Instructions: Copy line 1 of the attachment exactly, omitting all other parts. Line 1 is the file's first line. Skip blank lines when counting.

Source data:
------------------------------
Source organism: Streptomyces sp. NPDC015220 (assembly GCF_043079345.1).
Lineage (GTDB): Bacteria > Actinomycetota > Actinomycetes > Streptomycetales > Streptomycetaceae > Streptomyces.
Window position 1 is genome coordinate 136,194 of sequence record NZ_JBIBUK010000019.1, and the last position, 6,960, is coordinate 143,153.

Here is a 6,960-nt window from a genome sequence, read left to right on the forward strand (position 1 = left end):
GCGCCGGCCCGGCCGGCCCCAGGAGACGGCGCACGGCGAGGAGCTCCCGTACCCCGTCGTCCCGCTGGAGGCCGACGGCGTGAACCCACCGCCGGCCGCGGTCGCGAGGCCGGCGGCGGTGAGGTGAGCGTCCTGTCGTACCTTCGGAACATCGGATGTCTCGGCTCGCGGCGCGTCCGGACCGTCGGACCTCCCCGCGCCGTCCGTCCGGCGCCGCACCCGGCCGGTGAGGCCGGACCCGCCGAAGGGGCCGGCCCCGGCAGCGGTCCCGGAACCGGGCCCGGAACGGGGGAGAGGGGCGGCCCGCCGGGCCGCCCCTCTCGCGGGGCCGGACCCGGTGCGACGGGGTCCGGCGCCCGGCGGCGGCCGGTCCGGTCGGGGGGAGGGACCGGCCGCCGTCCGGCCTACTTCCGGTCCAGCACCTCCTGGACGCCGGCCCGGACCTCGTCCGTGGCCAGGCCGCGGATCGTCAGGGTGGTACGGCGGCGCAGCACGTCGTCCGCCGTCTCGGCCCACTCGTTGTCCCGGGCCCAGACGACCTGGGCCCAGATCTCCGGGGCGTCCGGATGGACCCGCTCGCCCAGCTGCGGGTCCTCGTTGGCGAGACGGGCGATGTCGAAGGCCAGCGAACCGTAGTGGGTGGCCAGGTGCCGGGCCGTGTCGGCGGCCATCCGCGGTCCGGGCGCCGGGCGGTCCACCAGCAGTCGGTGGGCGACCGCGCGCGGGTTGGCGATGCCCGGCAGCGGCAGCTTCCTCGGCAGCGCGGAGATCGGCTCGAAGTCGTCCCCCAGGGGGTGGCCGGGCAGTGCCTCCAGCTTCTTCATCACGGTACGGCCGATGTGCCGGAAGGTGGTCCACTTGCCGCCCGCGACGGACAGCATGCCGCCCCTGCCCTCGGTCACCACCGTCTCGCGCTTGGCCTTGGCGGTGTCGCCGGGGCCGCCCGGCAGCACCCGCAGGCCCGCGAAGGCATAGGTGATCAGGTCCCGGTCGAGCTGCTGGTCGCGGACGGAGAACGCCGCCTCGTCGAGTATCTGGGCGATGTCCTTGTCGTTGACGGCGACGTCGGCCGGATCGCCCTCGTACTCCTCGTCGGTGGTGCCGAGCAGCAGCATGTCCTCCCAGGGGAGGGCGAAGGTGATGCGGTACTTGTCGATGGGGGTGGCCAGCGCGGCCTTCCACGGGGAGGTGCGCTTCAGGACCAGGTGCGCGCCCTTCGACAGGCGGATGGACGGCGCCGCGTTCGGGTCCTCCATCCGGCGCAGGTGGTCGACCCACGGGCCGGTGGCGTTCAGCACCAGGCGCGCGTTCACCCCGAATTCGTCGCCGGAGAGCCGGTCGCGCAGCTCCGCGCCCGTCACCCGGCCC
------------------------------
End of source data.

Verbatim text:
Source organism: Streptomyces sp. NPDC015220 (assembly GCF_043079345.1).